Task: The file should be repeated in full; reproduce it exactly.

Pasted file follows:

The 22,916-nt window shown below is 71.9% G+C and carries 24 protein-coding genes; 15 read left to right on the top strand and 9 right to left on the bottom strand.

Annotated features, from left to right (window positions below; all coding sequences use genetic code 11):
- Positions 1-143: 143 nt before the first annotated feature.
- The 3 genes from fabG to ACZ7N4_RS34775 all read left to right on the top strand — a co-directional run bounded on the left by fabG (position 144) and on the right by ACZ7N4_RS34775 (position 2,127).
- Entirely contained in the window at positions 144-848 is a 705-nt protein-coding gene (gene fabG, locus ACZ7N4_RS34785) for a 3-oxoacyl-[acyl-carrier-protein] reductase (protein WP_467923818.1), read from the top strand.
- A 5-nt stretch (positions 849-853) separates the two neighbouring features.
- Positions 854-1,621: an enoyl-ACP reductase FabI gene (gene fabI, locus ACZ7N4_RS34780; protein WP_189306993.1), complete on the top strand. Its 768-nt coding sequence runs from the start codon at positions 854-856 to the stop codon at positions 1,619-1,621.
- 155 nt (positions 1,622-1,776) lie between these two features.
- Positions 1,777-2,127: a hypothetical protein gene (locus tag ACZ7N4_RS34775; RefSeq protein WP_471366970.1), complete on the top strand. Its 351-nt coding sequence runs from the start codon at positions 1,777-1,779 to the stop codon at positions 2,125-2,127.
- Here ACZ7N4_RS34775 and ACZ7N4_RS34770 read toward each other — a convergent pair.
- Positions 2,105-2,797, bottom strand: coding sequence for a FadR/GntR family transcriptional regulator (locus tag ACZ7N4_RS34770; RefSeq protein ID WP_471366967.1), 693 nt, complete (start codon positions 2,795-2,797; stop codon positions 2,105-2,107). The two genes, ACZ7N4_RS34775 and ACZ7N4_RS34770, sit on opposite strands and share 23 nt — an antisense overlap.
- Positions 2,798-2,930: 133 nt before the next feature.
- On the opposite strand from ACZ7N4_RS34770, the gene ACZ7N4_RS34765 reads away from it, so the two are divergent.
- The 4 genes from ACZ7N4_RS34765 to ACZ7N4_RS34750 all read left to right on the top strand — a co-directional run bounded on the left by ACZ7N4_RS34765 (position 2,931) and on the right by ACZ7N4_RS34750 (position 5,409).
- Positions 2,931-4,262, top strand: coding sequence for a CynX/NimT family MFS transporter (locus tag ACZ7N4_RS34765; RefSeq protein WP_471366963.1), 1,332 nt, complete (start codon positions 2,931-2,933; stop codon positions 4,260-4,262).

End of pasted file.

The 22,916-nt window shown below is 71.9% G+C and carries 24 protein-coding genes; 15 read left to right on the top strand and 9 right to left on the bottom strand.

Annotated features, from left to right (window positions below; all coding sequences use genetic code 11):
- Positions 1-143: 143 nt before the first annotated feature.
- The 3 genes from fabG to ACZ7N4_RS34775 all read left to right on the top strand — a co-directional run bounded on the left by fabG (position 144) and on the right by ACZ7N4_RS34775 (position 2,127).
- Entirely contained in the window at positions 144-848 is a 705-nt protein-coding gene (gene fabG, locus ACZ7N4_RS34785) for a 3-oxoacyl-[acyl-carrier-protein] reductase (protein WP_467923818.1), read from the top strand.
- A 5-nt stretch (positions 849-853) separates the two neighbouring features.
- Positions 854-1,621: an enoyl-ACP reductase FabI gene (gene fabI, locus ACZ7N4_RS34780; protein WP_189306993.1), complete on the top strand. Its 768-nt coding sequence runs from the start codon at positions 854-856 to the stop codon at positions 1,619-1,621.
- 155 nt (positions 1,622-1,776) lie between these two features.
- Positions 1,777-2,127: a hypothetical protein gene (locus tag ACZ7N4_RS34775; RefSeq protein WP_471366970.1), complete on the top strand. Its 351-nt coding sequence runs from the start codon at positions 1,777-1,779 to the stop codon at positions 2,125-2,127.
- Here ACZ7N4_RS34775 and ACZ7N4_RS34770 read toward each other — a convergent pair.
- Positions 2,105-2,797, bottom strand: coding sequence for a FadR/GntR family transcriptional regulator (locus tag ACZ7N4_RS34770; RefSeq protein ID WP_471366967.1), 693 nt, complete (start codon positions 2,795-2,797; stop codon positions 2,105-2,107). The two genes, ACZ7N4_RS34775 and ACZ7N4_RS34770, sit on opposite strands and share 23 nt — an antisense overlap.
- Positions 2,798-2,930: 133 nt before the next feature.
- On the opposite strand from ACZ7N4_RS34770, the gene ACZ7N4_RS34765 reads away from it, so the two are divergent.
- The 4 genes from ACZ7N4_RS34765 to ACZ7N4_RS34750 all read left to right on the top strand — a co-directional run bounded on the left by ACZ7N4_RS34765 (position 2,931) and on the right by ACZ7N4_RS34750 (position 5,409).
- Positions 2,931-4,262, top strand: coding sequence for a CynX/NimT family MFS transporter (locus tag ACZ7N4_RS34765; RefSeq protein WP_471366963.1), 1,332 nt, complete (start codon positions 2,931-2,933; stop codon positions 4,260-4,262).